It would have been so easy for Simon Singh to offer a ritual apology, and to save himself the trouble he’s been put to over the last twelve months. But he believes that his article addressed an important area of public awareness, especially with regard to children’s health...“I have always been aware of the libel laws, but I don't think I ever fully appreciated the chilling effect they have on journalism...” It’s this absence, this rarely discussed silence, that Simon Singh and others like him are defending, in the UK and elsewhere.

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If you plough through all the citizen-friendly sounding stuff that this team is supposed to do, you will hit upon this clause: “For carrying out its functions prescribed in section 70 (B) of the Act, CERT-IN may seek information and give directions for compliance to the service providers, intermediaries, data centres, body corporate and any other person, as may be necessary.” This innocuous body can order your service provider to cough up any data it wants. And what level of officer can do this? Any officer of CERT-IN, not below the rank of Deputy Secretary to the Government of India. Again, the defence is that this clause only relates to cyber security. The rules empowering CERT-IN are drafted by the organisation itself. Talk of giving yourself powers because you are making the rules!

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Since the notion of spying on prisoners through the night was ridiculous, the IG said it was better to discontinue the condom project, and pretend there was no homosexuality — and no criminal activity — in the prison in the first place. Ignorance was bliss, damn the public health consequences.
The story above is instructive and in some respects uniquely Indian. It reveals the extremes to which the Indian bureaucratic mind can go...It leaves one wondering: does the law exist to make life easier for society, or does society exist as a useful framework within which to test whimsical law?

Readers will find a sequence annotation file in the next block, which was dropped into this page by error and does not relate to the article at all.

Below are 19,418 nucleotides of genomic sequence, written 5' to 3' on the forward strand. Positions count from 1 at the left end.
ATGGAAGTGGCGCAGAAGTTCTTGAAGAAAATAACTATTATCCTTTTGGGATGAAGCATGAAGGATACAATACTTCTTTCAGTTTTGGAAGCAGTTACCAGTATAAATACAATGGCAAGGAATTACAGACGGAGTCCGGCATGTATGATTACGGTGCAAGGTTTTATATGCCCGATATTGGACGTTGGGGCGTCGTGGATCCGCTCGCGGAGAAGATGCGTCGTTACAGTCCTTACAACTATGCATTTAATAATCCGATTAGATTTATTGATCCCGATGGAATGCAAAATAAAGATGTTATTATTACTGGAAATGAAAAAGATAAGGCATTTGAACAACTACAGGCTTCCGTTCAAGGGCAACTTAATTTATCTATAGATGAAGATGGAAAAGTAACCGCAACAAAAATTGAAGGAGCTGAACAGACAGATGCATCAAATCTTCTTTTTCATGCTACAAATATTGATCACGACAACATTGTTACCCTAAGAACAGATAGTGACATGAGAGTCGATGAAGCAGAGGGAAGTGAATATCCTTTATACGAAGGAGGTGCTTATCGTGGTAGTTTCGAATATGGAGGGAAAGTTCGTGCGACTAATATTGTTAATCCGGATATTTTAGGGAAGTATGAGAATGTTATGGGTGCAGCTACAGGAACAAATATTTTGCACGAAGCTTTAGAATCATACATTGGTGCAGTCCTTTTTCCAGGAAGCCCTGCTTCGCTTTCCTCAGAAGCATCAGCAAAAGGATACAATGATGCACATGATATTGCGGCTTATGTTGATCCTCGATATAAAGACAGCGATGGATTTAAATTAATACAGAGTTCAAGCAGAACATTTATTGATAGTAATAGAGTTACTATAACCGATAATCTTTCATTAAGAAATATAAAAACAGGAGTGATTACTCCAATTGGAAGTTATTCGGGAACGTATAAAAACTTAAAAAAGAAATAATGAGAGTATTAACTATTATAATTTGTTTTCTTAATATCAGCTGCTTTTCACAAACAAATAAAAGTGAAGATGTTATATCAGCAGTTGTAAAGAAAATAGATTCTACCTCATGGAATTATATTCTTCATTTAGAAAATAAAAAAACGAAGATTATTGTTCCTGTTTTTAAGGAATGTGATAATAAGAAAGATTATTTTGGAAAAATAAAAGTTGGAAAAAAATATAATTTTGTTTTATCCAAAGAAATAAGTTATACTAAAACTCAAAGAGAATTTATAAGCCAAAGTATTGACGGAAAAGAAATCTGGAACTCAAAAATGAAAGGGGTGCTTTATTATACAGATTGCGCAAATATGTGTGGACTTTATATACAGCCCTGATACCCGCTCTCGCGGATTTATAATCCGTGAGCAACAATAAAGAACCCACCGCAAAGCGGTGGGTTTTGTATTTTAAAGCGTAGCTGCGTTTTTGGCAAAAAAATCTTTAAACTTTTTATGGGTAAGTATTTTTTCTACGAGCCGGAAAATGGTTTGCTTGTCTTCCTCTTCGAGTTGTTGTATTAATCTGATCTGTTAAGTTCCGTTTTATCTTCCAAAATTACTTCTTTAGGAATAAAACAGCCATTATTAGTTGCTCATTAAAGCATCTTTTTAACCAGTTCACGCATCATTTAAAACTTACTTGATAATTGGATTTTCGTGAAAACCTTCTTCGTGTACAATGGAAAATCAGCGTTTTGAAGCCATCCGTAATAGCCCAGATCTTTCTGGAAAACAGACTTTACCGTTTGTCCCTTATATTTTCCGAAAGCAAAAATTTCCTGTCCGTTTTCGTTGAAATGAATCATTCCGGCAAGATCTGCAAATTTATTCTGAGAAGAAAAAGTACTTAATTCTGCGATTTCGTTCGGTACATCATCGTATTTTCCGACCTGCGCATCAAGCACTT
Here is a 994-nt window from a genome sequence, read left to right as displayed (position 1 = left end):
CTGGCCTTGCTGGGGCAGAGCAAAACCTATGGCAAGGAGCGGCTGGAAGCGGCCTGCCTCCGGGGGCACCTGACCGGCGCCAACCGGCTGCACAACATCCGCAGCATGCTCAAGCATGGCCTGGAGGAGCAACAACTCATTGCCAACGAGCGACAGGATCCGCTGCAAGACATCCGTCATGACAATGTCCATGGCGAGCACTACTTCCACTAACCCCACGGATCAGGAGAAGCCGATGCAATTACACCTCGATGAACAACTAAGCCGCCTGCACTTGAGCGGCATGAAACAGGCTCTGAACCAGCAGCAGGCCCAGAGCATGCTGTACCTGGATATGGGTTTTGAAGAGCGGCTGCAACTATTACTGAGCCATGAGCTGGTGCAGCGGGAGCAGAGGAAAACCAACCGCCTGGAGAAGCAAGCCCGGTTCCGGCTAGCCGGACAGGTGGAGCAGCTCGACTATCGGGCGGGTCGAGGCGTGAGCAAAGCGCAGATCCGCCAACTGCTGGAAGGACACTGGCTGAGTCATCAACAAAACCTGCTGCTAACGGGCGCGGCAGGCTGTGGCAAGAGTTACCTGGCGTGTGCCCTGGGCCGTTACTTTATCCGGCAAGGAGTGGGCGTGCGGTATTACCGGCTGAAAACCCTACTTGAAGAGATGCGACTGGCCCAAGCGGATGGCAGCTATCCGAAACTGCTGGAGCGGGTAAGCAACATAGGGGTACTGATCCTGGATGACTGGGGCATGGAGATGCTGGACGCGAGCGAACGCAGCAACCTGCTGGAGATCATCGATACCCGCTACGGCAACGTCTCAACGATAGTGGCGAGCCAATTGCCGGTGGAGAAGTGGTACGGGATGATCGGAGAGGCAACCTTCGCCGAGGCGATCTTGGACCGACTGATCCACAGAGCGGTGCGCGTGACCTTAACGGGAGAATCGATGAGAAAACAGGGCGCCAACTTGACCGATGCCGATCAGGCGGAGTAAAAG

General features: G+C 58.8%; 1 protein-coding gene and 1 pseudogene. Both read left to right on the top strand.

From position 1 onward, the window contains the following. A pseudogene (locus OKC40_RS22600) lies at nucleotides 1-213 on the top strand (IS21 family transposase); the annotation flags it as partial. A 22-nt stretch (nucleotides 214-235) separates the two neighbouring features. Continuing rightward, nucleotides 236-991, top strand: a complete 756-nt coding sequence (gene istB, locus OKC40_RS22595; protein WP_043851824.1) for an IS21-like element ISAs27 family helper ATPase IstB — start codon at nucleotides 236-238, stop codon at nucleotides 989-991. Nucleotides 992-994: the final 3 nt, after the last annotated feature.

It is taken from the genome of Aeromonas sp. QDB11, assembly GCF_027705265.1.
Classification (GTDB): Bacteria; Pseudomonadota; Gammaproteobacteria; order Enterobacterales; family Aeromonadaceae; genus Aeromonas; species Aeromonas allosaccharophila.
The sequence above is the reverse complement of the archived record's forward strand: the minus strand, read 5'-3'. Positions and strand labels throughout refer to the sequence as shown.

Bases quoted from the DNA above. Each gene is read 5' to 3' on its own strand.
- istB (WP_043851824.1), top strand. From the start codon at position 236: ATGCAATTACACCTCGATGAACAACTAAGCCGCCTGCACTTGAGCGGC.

The issue of legalising homosexuality and removing or amending Section 377 is typical of this conundrum...
Is liberalisation not also about the expansion of individual freedom, about the citizen’s liberty from the tyranny of bad laws, behaviour inspectors and a nanny state that wants to know how people live their lives?
...the gay/lesbian issue is a compelling examination of the quality of our democracy.

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And yet, the newspaper caved in last week. Why?
Two reasons explain this. One is the ridiculous section of the Indian Penal Code S 295 (A) — which allows anyone offended by anything to demand that what offends him should be banned...India is a multi-everything country with a billion people, and the possibility of such disputes is endless.
And that’s where the second reason comes in: the failure of the state to protect rights...Anyone who can take umbrage, does; and his hurt feelings take precedence over others’ right to express themselves freely. Instead of protecting the right of free expression, the state defends the offended, thus circumscribing meaningful debate.
...It deserves the state’s protection. Instead, the state threatens the editor with jail. Result: the world’s largest democracy narrows its discourse, talking about less and less in public, breeding more and more resentment in private. And a newspaper that could once challenge the highest of the land is made to grovel.